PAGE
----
were written before Khalil and even before the advent of Islam. Even if we assume that
Amir Krorr's poem is based on Arabic meter, it is not correct to say that it is an
occurrence by pure chance. In fact Amir Krorr's poem does not conform to Khalil's
prosodic system whatsoever.
Personally, I am not aware of any such meter in Khalil bin Ahmad's rules of prosody
where the first and second hemistich are four times the length of the third and fourth
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51
ones. If the respected skeptic is able to show such a pattern in the rules of Arabic
metric prosody, it will be to good purpose. It is true that some Pashto poetry has been
written with Arabic metric prosody in mind but this does not apply to compiled or non
compiled Pashto poetry. Every Pashto poem cannot be made to fit the rules of Arabic
prosody. Meter in Pashto poetry differs from meter in Arabic and this can be recognized
on the basis of the use of accent, sound and other Aryan metric characteristics.
He states: "It should be remembered that prose was written before poetry. When we
come across a poem written in such an eloquent style in 130 H. (748 A.D.) then there
should be ample evidence of other works of prose and poetry in the language. At this
juncture we will wait for such works to appear."
It is true that prose may have been written before poetry, but incidentally, the ancient
documents of some languages of the world are in verse only. Examples are the Veda,
Avesta, Eliad and others. On the other hand if we are unable to find works of prose this
does not mean that the discovered verse is not acceptable. With this logic Persian
poetic works of the first, second and third century Hejira should be discarded, because
we have not found any work in prose belonging to this period.
We do not understand what is meant by 'pure poetry'? If the skeptics are able to
show one foreign word in the poem of Amir Krorh then we would admit that the poem is
not pure. By comparing this poem with ancient pieces of Persian poetry, recorded in
Tarekh-e Seistan, we can tell which one is pure. In a verse from Mohammad bin Waseyf
five out of ten words are Arabic. He wrote this poem in 296 H. (909 A.D.). Another
couplet written 60 years after the era of Amir Krorh and cited in Lubab (p. 20) contains
seven Arabic words from a total of 11. The skeptics do not have to wait for other pure
Pashto poems to appear. They have at their disposal Pata Khazana which contains
several pure Pashto poems. Such waiting applies to other languages.
After their sickening tirades (which are not based on scientific facts), these
honorable writers come forward with their real motive and reveal their skepticism
regarding Pata Khazana in the following words: "With the encouragement of the ruler of
the time, Mohammad Hothek decided to include in his book such an unknown poem by
an unknown person from unknown sources. The references mentioned in Pata Khazana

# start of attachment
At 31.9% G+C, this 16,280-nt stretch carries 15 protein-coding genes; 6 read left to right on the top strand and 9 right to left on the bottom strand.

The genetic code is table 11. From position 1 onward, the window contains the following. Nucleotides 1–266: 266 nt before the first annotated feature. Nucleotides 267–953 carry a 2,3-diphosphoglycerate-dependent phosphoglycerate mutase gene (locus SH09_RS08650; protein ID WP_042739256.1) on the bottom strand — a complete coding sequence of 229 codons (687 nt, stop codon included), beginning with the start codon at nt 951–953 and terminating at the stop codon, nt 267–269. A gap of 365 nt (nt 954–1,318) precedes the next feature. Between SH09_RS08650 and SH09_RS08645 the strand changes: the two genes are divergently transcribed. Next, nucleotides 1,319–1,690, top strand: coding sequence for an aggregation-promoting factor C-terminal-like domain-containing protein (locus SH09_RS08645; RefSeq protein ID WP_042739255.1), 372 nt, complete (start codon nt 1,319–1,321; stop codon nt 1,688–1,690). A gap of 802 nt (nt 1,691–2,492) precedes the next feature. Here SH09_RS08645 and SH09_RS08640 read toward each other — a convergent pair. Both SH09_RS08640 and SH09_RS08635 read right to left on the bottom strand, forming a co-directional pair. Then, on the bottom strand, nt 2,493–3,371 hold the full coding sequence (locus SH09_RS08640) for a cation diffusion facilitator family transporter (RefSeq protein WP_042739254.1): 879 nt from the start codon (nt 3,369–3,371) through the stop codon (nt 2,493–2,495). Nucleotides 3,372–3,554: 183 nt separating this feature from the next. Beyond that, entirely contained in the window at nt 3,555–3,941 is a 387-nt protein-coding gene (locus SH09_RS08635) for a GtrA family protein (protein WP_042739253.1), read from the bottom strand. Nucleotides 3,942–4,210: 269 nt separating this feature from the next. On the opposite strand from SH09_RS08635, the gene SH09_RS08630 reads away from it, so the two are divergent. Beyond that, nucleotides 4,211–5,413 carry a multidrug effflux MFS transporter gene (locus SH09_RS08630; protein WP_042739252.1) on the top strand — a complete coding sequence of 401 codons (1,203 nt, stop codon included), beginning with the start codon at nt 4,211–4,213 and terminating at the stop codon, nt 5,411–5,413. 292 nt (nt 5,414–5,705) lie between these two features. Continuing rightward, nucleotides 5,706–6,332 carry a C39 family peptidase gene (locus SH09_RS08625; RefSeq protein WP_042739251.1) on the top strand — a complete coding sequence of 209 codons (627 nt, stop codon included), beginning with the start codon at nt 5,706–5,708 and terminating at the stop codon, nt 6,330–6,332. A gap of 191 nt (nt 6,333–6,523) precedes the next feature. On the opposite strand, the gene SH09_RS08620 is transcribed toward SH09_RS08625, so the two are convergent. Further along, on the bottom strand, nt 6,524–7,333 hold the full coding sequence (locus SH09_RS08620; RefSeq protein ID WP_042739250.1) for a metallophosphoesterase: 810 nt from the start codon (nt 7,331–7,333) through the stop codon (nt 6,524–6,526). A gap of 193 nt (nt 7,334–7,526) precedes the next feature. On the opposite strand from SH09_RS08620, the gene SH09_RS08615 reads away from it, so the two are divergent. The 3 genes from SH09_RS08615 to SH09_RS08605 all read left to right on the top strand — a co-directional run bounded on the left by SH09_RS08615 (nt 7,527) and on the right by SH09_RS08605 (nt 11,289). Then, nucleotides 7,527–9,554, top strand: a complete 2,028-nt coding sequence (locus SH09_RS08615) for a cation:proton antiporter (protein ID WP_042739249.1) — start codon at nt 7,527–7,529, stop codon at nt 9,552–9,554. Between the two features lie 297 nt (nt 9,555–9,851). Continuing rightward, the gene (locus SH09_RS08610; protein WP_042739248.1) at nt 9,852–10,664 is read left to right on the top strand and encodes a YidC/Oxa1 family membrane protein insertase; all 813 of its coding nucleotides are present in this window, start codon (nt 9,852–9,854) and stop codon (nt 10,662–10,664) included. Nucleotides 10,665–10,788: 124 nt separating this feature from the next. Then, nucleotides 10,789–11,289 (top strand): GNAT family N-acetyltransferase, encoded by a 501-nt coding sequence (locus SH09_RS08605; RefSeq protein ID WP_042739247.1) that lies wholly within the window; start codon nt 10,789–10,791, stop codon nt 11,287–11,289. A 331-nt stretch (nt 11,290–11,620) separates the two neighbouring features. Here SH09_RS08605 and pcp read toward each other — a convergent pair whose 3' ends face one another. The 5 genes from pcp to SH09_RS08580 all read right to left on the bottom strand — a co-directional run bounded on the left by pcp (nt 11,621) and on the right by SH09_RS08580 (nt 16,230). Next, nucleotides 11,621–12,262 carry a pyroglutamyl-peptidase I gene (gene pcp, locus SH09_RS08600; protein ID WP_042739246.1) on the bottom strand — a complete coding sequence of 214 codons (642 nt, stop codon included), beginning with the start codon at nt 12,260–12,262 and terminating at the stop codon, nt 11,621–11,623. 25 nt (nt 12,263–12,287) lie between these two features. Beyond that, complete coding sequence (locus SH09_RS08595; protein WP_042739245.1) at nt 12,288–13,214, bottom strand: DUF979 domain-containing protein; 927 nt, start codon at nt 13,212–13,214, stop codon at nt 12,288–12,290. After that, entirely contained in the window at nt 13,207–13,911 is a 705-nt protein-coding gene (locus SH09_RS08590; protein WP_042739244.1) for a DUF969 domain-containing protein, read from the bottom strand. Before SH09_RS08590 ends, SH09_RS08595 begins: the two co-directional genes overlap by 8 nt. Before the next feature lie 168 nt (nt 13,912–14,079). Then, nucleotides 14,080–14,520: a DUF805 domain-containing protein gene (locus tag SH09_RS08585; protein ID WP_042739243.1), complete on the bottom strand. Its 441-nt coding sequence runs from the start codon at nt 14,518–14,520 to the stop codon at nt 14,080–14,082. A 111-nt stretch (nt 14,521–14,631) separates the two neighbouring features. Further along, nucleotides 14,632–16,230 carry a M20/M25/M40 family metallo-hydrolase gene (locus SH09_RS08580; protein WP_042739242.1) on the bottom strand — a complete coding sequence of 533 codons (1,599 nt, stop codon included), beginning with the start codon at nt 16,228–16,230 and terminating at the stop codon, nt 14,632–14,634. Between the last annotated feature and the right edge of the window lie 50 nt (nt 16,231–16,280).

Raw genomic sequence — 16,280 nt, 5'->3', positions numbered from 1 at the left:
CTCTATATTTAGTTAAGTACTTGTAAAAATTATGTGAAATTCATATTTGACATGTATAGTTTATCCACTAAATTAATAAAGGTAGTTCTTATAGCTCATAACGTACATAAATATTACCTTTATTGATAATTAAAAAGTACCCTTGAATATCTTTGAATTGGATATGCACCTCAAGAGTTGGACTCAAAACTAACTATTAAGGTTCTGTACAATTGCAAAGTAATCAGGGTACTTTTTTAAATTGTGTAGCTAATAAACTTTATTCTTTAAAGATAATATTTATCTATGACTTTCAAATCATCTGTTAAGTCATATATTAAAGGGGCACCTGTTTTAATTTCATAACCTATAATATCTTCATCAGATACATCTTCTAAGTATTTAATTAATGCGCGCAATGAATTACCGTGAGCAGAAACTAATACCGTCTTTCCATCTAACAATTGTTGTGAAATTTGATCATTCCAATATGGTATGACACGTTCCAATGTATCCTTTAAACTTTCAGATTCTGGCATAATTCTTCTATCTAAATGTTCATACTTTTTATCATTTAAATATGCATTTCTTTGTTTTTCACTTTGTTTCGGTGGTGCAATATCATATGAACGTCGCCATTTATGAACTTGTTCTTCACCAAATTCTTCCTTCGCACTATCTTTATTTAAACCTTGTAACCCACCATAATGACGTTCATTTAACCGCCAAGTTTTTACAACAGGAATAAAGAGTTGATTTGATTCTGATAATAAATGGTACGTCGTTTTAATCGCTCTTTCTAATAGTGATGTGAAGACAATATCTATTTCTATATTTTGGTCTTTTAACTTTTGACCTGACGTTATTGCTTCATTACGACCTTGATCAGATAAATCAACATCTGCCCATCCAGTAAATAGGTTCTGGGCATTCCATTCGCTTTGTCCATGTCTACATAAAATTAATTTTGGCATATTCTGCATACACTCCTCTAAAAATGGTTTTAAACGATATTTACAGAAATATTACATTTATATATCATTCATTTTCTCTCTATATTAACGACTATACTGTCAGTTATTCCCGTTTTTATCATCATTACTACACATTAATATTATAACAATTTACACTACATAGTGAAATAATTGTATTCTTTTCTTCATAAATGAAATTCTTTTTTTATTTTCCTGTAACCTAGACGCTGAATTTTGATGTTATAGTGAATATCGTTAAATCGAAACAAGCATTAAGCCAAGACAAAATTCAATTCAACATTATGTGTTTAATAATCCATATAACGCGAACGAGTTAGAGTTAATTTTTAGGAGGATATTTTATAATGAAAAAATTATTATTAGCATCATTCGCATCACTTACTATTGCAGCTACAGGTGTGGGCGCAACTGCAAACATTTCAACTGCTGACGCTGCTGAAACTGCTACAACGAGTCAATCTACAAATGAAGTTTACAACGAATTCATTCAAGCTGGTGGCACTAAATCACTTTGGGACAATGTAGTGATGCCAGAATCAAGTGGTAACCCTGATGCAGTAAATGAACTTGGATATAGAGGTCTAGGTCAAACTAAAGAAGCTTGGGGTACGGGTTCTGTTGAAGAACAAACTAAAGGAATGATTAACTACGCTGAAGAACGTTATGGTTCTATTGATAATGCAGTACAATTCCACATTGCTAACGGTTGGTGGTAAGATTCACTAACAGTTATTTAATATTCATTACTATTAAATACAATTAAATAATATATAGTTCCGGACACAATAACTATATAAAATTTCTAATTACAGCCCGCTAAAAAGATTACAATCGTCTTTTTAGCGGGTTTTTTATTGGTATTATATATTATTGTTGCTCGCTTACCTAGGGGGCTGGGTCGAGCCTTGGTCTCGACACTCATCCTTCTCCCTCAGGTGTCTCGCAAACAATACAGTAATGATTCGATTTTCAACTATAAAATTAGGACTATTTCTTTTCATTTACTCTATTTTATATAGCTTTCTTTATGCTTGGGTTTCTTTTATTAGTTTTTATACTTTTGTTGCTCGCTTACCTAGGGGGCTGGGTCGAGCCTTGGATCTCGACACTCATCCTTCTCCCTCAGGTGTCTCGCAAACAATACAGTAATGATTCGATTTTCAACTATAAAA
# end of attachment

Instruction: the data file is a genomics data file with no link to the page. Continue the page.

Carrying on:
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have not been found anywhere, therefore Mohammad Hothek's statements cannot be
believed in their entirety."
From the above it is clear that these skeptics consider the poems to have been
forged by Mohammad Hothek with the encouragement of Shah Hussain. In answer to
this we shall state that it is possible for one person to forge poetry related to one era
and one style of writing. In Pata Khazana, however, we come across different styles of
poetry written in different periods. Is it possible that Mohammad Hothek forged all of the
poems? Is it possible for one person to write poetry of different intellectual trends,
philosophies and tastes with varying dialects? Is it possible to write the epic poem of
Amir Krorr with its special meter and use of words, and then be able to fabricate poems
in the style of the poets of Ghaznavid courts such as Shaikh Asàd and Skarandoi?
Furthermore is it possible for one person to fabricate tens of poems in tens of different
styles and meters in tens of different dialects? And, at the same time be so well familiar
with historical events that not a single poem shows any variance with historical events.
If this is not conjecturing on absurdity then Hothek certainly was a genius.
If we look at biographical anthologies with such skepticism and disapproval then
Lubab and other old works fall in the same category. If someone says that the poems
presented in Lubab and other works are forgeries because these books have not
provided references, or if the references cited are lost, and that Àwfi and others have
forged them for unknown reasons; would it not be appropriate to call such a person
malevolent and a bigot. We do not have doubts and reservations with respect to Persian
and Arabic books and narrations. Is it not unjust to expound such reservations and
skepticism when it comes to Mohammad Hothek?